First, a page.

We are also in a spot where the Staff Analyses, which explain the proposed bill and its potential impact, demonstrate that the proposed bill is not well written and not easily understood. There is clearly confusion between the Analyst and the legislators. While Kelli Stargel explained over and over that YOU’RE A BREWER, A DISTRIBUTOR OR A VENDOR and that if a brewery wants to sell its own products in cans/bottles it must go through a distributor, the analysis suggests otherwise.  The section of the analysis that discusses the effect of the proposed changes notes as follows:

A vendor-licensed brewer may sell malt beverages that are manufactured at another location,
including another licensed manufacturing premises directly or indirectly owned in whole or in
part by the manufacturer, as authorized by its vendor’s license. However, the malt beverages that
are manufactured at another location and that are sold for consumption off the premises must be
obtained from a licensed distributor and sold to the consumer in their original sealed containers.

This makes certain to distinguish between beer brewed on premises and off premises. It specifies that beer brewed off the premises (even if owned by the brewer) must be obtained from a licensed distributor. That would suggest that beer brewed on the licensed premises would not need to be obtained from a distributor.  Right? Not so fast – because “anything not specifically authorized in subsections (2) and (3) is prohibited unless otherwise authorized under the Beverage Law.” That only creates more confusion since the analyst notes that “[t]he effect or intent of this provision is unclear.”  Section 561.221(2)(a) notes that sales for off-premises consumption are limited to growlers filled with beer brewed on premises. So, clearly you could not sell beer brewed on premises in cans/bottles because those aren’t growlers. Then why does the portion that discusses obtaining beer (including that owned by the brewery reselling it) from a distributor even include reference to beer brewed at another location? What about beer brewed at the licensed premises? Aren’t all products that would be sold in cans or bottles by a brewer required to be obtained from a distributor? Then why the distinction? There is a disconnect in the relevant sentence of the proposed bill:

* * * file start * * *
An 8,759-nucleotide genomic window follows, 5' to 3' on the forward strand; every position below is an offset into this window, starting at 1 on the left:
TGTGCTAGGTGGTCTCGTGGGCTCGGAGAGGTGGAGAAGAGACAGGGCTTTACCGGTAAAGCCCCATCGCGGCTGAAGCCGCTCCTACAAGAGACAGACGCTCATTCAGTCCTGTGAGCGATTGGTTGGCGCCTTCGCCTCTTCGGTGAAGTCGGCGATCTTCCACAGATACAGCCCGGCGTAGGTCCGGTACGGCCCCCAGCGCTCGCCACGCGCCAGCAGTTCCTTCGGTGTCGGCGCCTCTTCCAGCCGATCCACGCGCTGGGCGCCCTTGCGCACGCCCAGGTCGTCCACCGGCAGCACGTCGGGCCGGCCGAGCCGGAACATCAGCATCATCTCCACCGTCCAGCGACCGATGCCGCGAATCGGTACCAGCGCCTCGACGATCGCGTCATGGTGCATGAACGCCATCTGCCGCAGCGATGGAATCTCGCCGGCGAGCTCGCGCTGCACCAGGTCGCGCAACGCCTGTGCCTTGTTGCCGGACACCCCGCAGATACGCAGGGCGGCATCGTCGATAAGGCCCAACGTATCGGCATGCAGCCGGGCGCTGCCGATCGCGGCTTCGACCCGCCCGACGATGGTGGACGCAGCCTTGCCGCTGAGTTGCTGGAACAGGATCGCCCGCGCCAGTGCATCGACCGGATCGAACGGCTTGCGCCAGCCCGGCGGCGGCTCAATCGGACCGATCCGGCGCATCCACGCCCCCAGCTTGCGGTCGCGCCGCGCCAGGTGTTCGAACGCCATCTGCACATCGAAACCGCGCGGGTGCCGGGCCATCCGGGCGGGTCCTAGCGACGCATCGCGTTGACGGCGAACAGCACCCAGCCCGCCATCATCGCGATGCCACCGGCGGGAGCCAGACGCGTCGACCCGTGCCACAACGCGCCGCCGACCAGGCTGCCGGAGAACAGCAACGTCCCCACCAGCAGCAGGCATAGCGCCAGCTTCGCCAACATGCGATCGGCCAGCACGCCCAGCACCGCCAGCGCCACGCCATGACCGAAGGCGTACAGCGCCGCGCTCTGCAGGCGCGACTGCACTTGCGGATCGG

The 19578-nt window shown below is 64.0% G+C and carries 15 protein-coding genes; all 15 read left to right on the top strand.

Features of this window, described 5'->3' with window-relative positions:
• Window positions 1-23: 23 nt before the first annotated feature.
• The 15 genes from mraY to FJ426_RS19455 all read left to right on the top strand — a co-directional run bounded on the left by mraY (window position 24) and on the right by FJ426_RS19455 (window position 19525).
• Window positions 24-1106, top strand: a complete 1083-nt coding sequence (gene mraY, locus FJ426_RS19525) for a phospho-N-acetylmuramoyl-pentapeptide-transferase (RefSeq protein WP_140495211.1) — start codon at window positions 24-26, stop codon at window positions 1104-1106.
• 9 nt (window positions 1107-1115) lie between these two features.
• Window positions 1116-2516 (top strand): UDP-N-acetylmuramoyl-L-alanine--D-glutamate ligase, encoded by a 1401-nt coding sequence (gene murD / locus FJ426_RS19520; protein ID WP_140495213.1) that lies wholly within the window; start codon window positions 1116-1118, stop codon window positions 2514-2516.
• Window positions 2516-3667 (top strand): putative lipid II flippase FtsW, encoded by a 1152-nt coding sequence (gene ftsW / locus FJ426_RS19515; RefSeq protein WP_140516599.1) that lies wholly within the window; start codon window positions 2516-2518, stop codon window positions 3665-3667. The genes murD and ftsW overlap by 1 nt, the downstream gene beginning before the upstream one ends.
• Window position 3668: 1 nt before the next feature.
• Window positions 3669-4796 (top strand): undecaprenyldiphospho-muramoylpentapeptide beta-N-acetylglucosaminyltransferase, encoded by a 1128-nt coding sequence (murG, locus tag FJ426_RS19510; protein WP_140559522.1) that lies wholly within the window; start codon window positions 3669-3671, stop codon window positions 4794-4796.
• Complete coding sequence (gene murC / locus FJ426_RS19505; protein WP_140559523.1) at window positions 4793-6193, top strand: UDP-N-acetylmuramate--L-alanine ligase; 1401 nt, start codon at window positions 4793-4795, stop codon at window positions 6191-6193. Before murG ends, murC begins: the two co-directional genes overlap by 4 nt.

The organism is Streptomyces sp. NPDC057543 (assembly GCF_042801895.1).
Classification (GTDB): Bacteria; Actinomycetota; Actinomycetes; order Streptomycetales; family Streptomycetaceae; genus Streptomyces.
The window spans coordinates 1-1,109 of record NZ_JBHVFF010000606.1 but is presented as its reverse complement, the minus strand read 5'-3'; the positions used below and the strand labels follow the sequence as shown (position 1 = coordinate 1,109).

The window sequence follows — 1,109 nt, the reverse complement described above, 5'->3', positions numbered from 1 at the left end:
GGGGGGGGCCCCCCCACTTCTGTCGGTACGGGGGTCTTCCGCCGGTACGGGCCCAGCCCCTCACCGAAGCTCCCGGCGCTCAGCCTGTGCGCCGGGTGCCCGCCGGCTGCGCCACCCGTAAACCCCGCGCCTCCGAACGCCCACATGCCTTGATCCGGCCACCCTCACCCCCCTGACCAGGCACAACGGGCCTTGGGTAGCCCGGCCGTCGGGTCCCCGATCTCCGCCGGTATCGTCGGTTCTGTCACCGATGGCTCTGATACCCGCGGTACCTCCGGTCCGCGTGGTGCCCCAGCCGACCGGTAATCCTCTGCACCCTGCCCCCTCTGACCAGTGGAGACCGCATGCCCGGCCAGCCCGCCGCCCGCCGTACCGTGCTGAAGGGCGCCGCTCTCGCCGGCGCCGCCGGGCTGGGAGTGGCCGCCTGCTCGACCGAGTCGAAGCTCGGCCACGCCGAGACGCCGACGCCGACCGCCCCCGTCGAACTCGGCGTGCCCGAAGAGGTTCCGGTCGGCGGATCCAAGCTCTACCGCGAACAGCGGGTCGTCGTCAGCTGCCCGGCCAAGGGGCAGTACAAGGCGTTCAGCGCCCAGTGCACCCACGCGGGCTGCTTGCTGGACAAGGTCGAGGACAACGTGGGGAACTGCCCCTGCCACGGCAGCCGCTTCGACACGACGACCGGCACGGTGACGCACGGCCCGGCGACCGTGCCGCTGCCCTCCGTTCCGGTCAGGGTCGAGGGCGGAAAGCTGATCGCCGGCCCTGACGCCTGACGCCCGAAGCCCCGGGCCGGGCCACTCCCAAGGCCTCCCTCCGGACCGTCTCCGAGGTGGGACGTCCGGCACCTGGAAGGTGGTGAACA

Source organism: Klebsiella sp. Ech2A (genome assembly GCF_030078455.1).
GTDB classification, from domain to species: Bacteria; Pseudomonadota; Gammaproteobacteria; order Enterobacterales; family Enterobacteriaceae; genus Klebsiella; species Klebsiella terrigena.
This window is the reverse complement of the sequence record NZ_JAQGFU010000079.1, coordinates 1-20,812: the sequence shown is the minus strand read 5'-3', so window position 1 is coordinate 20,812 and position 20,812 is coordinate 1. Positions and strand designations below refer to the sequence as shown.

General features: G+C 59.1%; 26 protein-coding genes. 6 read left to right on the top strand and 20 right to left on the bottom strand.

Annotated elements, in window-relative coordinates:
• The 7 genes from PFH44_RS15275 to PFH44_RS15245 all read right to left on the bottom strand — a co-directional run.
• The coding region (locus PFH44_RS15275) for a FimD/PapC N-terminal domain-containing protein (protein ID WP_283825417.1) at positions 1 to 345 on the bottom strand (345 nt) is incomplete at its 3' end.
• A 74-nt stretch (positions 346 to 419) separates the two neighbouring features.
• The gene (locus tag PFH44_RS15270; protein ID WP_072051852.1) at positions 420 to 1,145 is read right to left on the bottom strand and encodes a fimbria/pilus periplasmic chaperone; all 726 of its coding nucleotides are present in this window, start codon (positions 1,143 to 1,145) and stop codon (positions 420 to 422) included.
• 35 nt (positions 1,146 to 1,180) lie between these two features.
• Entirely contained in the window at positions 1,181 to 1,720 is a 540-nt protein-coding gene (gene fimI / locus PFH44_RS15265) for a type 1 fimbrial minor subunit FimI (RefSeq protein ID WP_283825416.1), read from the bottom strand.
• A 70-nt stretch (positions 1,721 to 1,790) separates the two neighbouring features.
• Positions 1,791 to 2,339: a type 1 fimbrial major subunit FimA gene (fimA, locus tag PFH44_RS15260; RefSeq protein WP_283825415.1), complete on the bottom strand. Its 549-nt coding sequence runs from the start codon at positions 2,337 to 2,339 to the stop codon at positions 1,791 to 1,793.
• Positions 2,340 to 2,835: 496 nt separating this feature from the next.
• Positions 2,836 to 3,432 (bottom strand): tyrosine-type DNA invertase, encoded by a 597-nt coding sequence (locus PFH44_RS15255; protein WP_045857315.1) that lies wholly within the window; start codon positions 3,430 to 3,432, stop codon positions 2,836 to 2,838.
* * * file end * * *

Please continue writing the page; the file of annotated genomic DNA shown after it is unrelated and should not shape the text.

“Malt beverages manufactured at another location, including another licensed manufacturing premises directly or indirectly owned in whole or in part by the manufacturer, and malt beverages manufactured by any other manufacturer may be sold as authorized by the manufacturer’s vendor license, provided that malt beverages sold for consumption off the licensed premises shall be obtained from a licensed distributor and sold to the consumer in their original sealed containers.”

Everything after the last comma appears to apply to ALL beer sold for consumption off the premises while everything before the comma clearly only applies to beer brewed off the premises. Which is it? It can’t apply to ALL beer sold for consumption off the premises because that would include growlers. If all “malt beverages sold for consumption off the licensed premises shall be obtained from a licensed distributor and sold to the consumer in their original sealed containers” as the proposed bill would require, then that could be read to prohibit the very growler portion that would be allowed in the proposed bill.

This should be much easier given that brewers were just looking to be allowed to sell 64 ounce growlers.